What, exactly, is the vision of those who would "privatize'' public broadcasting? Is it a vision that preserves the original dream, or does it torch and destroy that dream? They don't say. Is it a vision worthy of those public-spirited Republicans and Democrats of the Carnegie Commission, who created a new model called public broadcasting 25 years ago? They don't say. Is it a vision for a new and better future? Or is it, in fact, a death warrant disguised as a new charter?
What the people say
Perhaps our leaders on Capitol Hill need to listen to what the people say. A national poll conducted by Opinion Research Corporation was released today. It suggests that most Americans — 84 percent — want that small but vital federal stake in the partnership maintained or increased. Support for federal funding totals 80 percent among Republicans; 86 percent among independents; 90 percent among Democrats.
What do these numbers tell us? They suggest that the parents and teachers and grandparents of this nation — the people who live in homes with cable, and in the 32 million homes that don't subscribe — may want a better plan. They seem to want something more than vengeful zeros, or "privatization'' schemes that threaten to commercialize or kill.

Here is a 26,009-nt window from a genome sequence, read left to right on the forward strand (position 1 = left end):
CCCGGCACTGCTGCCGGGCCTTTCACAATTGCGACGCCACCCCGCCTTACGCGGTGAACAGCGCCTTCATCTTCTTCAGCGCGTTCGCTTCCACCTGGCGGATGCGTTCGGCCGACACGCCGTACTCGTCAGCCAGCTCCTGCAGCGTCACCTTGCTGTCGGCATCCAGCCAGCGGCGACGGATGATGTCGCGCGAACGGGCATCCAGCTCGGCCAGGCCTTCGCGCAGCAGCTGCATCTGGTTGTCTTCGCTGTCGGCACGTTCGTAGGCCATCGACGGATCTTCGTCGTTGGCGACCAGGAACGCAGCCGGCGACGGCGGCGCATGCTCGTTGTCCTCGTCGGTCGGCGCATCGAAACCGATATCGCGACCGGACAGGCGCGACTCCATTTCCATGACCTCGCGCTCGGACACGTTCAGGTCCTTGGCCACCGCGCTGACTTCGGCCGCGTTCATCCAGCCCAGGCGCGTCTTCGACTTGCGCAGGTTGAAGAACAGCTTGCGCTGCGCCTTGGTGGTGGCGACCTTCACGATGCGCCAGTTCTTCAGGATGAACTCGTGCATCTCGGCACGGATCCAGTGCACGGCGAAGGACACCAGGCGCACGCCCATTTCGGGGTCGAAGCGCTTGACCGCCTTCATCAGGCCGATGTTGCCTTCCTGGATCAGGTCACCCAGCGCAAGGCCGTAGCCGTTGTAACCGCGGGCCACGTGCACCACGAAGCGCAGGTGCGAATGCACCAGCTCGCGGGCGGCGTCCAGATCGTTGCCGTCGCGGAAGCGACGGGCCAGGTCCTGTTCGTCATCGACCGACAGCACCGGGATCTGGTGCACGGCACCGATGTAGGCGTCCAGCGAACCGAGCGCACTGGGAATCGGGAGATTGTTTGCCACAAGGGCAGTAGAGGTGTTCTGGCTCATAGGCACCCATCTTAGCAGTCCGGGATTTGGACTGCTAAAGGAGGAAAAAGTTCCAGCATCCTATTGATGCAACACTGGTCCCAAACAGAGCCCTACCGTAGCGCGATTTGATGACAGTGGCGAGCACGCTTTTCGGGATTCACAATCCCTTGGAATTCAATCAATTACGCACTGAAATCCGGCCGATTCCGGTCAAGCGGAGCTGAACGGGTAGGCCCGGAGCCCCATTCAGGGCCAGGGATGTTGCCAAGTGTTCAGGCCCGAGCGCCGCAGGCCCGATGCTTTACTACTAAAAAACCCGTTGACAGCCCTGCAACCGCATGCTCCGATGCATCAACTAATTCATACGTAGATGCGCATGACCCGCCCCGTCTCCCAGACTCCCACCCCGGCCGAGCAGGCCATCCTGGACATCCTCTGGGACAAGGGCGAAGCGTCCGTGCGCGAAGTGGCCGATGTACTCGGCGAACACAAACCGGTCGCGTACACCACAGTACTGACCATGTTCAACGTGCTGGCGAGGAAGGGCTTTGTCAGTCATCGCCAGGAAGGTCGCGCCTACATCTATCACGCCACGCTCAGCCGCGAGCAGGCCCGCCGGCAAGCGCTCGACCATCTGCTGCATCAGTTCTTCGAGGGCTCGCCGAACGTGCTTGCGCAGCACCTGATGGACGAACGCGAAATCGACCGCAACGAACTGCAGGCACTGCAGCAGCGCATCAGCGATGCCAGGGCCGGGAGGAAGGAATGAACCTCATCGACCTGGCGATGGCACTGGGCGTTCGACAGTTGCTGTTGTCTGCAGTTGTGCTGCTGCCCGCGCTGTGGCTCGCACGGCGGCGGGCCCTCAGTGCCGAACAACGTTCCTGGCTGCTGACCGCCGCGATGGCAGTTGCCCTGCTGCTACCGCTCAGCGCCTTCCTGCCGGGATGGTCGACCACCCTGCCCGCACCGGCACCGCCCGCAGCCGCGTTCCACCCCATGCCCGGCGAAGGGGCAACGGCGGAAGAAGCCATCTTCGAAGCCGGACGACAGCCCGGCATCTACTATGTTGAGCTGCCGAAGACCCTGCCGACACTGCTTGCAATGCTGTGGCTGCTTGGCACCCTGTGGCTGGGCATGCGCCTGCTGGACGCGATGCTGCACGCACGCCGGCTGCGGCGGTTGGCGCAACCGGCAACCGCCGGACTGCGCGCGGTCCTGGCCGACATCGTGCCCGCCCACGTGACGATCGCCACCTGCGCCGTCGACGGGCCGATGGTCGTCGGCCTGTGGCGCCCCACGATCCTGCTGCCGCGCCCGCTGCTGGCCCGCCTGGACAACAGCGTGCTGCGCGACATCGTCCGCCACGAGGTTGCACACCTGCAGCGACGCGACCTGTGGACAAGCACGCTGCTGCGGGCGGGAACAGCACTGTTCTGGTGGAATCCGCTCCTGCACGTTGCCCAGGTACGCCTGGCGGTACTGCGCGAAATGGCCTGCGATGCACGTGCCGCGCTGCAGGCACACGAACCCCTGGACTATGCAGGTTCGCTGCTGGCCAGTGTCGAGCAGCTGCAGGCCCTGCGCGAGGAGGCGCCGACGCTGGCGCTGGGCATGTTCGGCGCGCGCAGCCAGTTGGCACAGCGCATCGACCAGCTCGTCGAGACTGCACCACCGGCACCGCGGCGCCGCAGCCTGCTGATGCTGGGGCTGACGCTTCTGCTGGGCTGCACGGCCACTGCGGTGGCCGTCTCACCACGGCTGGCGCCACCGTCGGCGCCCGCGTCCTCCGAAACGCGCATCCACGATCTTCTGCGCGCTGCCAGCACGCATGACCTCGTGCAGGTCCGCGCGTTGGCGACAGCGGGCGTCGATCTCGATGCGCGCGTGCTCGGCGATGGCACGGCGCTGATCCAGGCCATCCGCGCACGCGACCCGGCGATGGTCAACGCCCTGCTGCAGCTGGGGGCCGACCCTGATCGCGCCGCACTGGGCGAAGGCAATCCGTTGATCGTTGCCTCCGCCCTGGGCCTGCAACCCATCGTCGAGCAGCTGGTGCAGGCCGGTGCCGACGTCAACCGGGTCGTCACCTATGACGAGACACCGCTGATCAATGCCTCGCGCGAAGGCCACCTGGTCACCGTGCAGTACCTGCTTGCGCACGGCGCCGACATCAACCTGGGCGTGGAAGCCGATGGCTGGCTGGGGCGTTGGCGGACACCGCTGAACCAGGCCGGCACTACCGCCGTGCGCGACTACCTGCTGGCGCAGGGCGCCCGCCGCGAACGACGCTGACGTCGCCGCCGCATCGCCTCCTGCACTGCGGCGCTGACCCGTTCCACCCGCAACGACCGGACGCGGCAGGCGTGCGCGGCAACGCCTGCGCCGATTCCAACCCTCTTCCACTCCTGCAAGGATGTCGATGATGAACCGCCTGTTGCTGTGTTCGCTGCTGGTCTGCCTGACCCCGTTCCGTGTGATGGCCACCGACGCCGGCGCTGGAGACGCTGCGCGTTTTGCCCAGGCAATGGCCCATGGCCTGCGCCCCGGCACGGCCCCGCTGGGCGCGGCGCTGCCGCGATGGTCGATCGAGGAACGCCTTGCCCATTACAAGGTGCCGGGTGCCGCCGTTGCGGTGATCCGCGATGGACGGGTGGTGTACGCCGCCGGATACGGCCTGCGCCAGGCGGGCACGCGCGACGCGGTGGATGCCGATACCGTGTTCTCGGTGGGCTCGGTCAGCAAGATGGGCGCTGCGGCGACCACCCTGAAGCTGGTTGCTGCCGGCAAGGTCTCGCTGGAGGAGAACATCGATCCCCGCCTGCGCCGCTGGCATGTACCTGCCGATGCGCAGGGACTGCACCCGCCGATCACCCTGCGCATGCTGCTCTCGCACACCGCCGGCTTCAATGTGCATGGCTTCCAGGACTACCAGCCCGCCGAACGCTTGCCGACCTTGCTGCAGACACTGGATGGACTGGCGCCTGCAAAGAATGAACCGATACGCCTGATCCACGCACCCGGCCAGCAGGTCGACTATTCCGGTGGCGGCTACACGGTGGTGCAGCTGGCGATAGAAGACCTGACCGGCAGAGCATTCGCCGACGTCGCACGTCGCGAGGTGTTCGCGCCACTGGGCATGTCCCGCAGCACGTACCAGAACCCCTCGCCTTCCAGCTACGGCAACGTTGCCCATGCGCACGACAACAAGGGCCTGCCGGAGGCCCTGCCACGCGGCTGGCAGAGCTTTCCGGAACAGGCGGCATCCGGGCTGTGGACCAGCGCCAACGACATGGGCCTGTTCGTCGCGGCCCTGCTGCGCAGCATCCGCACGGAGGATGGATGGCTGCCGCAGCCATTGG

Fortunately, the people of public broadcasting, and the people who cherish public broadcasting all over the nation, have lots of good ideas. All over the country, local stations are becoming educational teleplexes. They're planting the flag of education on new technologies. They're turning the existing infrastructure of public broadcasting into a free educational launching pad into cyberspace.
People within the world of public television have good ideas, as well, about renewing and refreshing public television: ideas, for example, about insulating its governance and financing from the political vagaries of each appropriations season. The original Carnegie Commission, made up largely of Republican business leaders, called for a national endowment, raised from a few pennies on the sale of each TV set and radio. That's one idea. A reserve of spectrum auction money is another. Tax credits and "education technology grants'' are another.
The local leaders of public broadcasting are forward-looking. They are highly capable of planning the future of their enterprise. Before changes are hatched that might be ill-considered, we need some decent ground rules. Let me suggest three: